• But now science has advanced and we have better instruments – is it still true?
  • Today, many people believe that science has shows that the universe and Earth are not special
  • We used to believe that the Earth was the center of the universe, and Darwin showed we are not designed
  • The problem with this view is that it is based on old science, not modern science
  • Three topics: origin of the universe, fine-tuning of the universe, the Rare Earth hypothesis

Experimental evidence for the origin of the universe:

  • #1: Hubble discovered that the universe expands because of redshifting of light from distant galaxies
  • #2: Measurements of the cosmic microwave background radiation show the universe had a beginnning
  • #3: Measurements of the light element (hydrogen and helium) abundances confirm an origin of the universe
  • The best explanation for an absolute origin of space, time, matter and energy is a supernatural cause

Experimental evidence for the design of the universe:

  • #1: The amount of matter: a bit less = no stars and galaxies, a bit more = universe recollapses
  • #2: The strong force: a bit more = only hydrogen, a bit more = little or no hydrogen
  • #3: Carbon resonance level: a bit higher = no carbon, a bit lower = no carbon

Experimental evidence for galactic, stellar and planetary habitability:

  • #1: Galaxy: produces high number of heavy elements and low radiation
  • #2: Star: long stable lifetime, burns bright, bachelor star, third generation star (10 billion years must elapsed),
  • #3: Planet: mass of planet, stable orbit, liquid water, tectonic activity, tilt, moon

Naturalistic explanations:

  • Humans evolve to the point where they reach back in time and create finely-tuned universe
  • Eternally existing multiverse

Hawking and Mlodinow response to Rare Earth:

  • There are lots of planets so one must support life
  • Odds of a planet that supports life are low even with 10^22 planets

Hawking and Mlodinow proposal of M-theory multiverse:

  • There is no experimental evidence for M-theory being true
  • M-theory is not testable now and is not likely to be testable in the future
  • But science is about making testable predictions, not about blind speculation

Hawking and Mlodinow no-boundary proposal:

  • This theory requires the laws of physics to exist prior to the universe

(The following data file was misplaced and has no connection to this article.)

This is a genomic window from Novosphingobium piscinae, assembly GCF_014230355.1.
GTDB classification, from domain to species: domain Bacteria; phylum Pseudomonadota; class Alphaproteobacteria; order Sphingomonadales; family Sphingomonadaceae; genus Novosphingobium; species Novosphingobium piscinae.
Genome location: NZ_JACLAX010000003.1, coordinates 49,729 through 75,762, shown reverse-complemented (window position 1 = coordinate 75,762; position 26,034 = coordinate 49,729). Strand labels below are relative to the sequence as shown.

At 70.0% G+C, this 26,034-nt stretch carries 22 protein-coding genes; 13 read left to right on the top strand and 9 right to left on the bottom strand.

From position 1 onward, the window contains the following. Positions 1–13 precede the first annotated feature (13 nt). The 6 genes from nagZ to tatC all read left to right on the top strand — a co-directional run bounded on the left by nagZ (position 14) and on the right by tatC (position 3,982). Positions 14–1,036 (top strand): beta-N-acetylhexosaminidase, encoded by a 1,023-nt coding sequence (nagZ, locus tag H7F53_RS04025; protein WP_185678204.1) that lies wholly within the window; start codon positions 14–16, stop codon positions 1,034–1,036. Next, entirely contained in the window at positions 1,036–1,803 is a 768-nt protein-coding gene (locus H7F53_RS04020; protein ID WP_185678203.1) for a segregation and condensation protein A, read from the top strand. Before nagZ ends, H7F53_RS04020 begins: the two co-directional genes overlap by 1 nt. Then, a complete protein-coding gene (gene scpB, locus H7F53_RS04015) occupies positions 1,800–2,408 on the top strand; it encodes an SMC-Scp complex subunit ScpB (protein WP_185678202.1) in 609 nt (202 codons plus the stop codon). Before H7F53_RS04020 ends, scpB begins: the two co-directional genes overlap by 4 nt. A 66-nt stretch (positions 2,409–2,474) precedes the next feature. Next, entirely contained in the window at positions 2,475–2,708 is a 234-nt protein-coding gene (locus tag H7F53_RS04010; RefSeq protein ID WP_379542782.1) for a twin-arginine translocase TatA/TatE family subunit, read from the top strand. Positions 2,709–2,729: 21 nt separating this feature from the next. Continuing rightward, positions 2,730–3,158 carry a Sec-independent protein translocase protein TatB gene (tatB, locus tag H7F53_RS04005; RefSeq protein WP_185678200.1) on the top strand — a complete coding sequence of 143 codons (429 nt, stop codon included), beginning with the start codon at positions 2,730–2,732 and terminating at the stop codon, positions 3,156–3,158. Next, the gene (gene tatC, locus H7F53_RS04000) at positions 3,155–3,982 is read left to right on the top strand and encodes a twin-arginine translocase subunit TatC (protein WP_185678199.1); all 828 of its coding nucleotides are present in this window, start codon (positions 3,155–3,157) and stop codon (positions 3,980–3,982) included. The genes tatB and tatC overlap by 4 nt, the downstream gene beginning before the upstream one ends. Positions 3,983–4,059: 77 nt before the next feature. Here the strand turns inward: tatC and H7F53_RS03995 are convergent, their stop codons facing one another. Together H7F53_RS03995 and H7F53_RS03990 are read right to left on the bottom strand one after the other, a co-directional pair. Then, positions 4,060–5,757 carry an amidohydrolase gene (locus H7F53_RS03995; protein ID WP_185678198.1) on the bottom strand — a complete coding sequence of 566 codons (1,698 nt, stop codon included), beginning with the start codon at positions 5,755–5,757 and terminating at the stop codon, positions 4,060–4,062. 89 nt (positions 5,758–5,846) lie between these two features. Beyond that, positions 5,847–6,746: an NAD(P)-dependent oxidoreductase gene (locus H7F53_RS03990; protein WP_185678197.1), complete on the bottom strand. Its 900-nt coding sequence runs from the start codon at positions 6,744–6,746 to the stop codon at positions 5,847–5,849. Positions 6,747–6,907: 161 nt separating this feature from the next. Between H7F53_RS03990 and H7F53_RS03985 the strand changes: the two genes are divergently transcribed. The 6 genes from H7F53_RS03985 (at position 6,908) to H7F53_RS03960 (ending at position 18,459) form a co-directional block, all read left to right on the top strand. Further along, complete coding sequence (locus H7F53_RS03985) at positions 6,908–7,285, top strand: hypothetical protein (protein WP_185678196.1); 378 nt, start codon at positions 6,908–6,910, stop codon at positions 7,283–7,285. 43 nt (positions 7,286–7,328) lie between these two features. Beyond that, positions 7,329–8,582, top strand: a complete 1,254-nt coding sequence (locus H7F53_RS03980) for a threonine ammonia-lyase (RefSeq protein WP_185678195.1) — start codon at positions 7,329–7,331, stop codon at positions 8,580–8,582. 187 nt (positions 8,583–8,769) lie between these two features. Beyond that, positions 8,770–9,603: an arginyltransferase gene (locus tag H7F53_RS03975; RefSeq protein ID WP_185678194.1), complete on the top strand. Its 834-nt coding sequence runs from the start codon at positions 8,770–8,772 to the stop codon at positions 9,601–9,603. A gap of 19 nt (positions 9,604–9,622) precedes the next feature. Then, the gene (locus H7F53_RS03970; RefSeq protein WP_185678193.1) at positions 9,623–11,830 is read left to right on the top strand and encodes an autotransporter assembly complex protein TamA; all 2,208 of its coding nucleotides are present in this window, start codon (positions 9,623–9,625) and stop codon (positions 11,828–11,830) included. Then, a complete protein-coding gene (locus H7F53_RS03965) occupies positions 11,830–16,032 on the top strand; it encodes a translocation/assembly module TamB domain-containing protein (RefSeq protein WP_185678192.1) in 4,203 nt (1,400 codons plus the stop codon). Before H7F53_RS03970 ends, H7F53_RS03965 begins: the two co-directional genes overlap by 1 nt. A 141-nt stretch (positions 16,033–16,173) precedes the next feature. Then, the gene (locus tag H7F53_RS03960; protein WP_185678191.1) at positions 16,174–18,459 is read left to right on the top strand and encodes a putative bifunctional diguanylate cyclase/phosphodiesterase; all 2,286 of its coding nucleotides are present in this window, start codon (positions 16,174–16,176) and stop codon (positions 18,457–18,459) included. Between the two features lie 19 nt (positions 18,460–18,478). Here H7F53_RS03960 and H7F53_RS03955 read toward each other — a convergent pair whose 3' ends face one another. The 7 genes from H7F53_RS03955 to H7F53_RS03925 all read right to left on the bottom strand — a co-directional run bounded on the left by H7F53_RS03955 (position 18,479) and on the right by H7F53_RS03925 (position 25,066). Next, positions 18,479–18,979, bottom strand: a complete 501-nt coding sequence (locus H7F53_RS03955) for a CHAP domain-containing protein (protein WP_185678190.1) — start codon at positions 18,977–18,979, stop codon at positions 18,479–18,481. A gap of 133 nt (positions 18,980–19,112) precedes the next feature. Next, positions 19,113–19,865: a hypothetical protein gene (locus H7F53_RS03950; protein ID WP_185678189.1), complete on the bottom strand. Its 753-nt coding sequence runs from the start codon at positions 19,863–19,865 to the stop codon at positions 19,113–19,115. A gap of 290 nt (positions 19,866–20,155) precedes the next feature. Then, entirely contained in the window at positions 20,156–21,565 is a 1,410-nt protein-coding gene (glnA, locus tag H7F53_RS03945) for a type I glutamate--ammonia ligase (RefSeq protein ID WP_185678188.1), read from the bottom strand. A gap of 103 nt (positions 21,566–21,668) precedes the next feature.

• But where do you get laws of physics before there is any physical world?
  • There is no experimental evidence for no-boundary proposal
  • All the evidence we have now (redshift, CMBR, H-He abundances) is for Big Bang

What science has revealed provide abundant evidence for a transcendent Creator and Designer.

Related posts

Robin Collins lectures on the fine-tuning argument at Pepperdine University

Christianity and the progress of science
Christianity and the progress of science

Details:

Dr. Robin Collins is a Professor of Philosophy and Chair of the Department of Philosophy at Messiah College. Collins is the foremost defender of what is known as the teleological argument for the existence of God. He has a background in both physics and philosophy and will be discussing how the specific physical constants and conditions in the universe are finely-tuned for intelligent life and how this “fine-tuning” gives us reason to believe in a Creator.

Here is the video:

Topics:

  • the constants and quantities set at the origin of the universe is fine-tuned for conscious, embodied intelligences like us
  • three kinds of fine-tuning: 1) laws of nature, 2) constants, 3) quantities
  • examples of 1): gravity, electromagnetism, strong force, quantization, Pauli exclusion principle
  • examples of 2): gravitational constant, cosmological constant,
  • examples of 3):  initial distribution of mass-energy
  • in addition to fine-tuning for life, there is also fine-tuning for discoverability
  • Naturalistic response to the evidence: the multiverse hypothesis
  • problems with the multiverse hypothesis
  • additional topics

I put the ones I am ready to speak on in bold. I recommend you learn those as well in order to illustrate the fine-tuning with evidence when you present it. It’s important to understand that if the constants and quantities change, it’s not that you still have life, but just with pointy ears and/or green skin. It’s that you don’t have stars or planets or heavy elements or chemical reactions. Too much science fiction makes people misunderstand the argument.